A team of scientists led by a WSU researcher has found a way to tune a major industrial chemical process to create commercially important fuels, lubricants and detergents in a simple, one-step process.

Led by Norbert Kruse, Voiland Distinguished Professor in the Gene and Linda Voiland School of Chemical Engineering and Bioengineering, the group has discovered a new way to control and direct the Fischer-Tropsch process, which is used to produce synthetic fuel and oils. The discovery that varying relative amounts of reactants change the catalyst composition and the product portfolio is a breakthrough in the foundational understanding of the reaction.

The researchers, including Yizhi Xiang, a postdoctoral researcher at WSU and Libor Kovarik of Pacific Northwest National Laboratory, have co-authored a paper on the work in the high-impact journal Nature Communications.

The Fischer-Tropsch process uses a catalyst to turn hydrogen and carbon monoxide into mostly diesel and is an alternative to petroleum processing. By varying the ratio of hydrogen and carbon monoxide in the reaction over a wide range, the team was able to change the products of the reaction from diesel fuel to oils containing large amounts of alcohols and aldehydes, which are used to make lubricants, plasticizers and detergents.

“For the first time ever, we are able to regulate and direct this reaction to produce diesel fuel, alcohols or aldehydes,” said Kruse. “This discovery opens up new avenues to tune the catalytic performance of the reaction ultimately leading to high product selectivity and avoiding undesired waste formation.”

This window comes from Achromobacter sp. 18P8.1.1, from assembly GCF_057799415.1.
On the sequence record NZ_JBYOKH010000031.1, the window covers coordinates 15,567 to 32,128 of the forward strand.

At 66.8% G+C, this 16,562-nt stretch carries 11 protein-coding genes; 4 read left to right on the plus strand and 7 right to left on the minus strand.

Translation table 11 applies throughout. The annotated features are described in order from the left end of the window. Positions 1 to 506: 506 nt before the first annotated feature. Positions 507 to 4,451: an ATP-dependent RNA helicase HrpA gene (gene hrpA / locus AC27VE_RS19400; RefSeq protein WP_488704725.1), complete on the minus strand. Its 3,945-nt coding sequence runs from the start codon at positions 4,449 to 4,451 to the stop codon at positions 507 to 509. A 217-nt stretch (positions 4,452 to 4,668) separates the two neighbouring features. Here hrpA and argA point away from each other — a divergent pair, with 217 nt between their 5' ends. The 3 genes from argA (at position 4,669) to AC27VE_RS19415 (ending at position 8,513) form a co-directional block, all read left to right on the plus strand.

At low hydrogen to carbon monoxide ratios, the team found that the cobalt used as a catalyst changes its composition, becoming cobalt carbide. The formation of cobalt carbide changes the selectivity of the reaction, causing the production of mostly alcohols and aldehydes. At higher ratios, diesel is mostly produced instead. All these products contain long-chain hydrocarbon skeletons.

“We can jump back and forth in creating these products. One could even think to bring this reaction into a self-oscillatory state,” said Kruse. “Our process provides a simple way to direct the production of these valuable hydrocarbons, saving time and reducing overhead. We have known about the Fischer Tropsch process for nearly a hundred years, but we did not really understand many important aspects of it.”

The reactants, carbon monoxide and hydrogen, could also be produced from biomass, like sawdust, shavings, bark and other forestry residues, so an environmentally friendly, overall green process could be designed.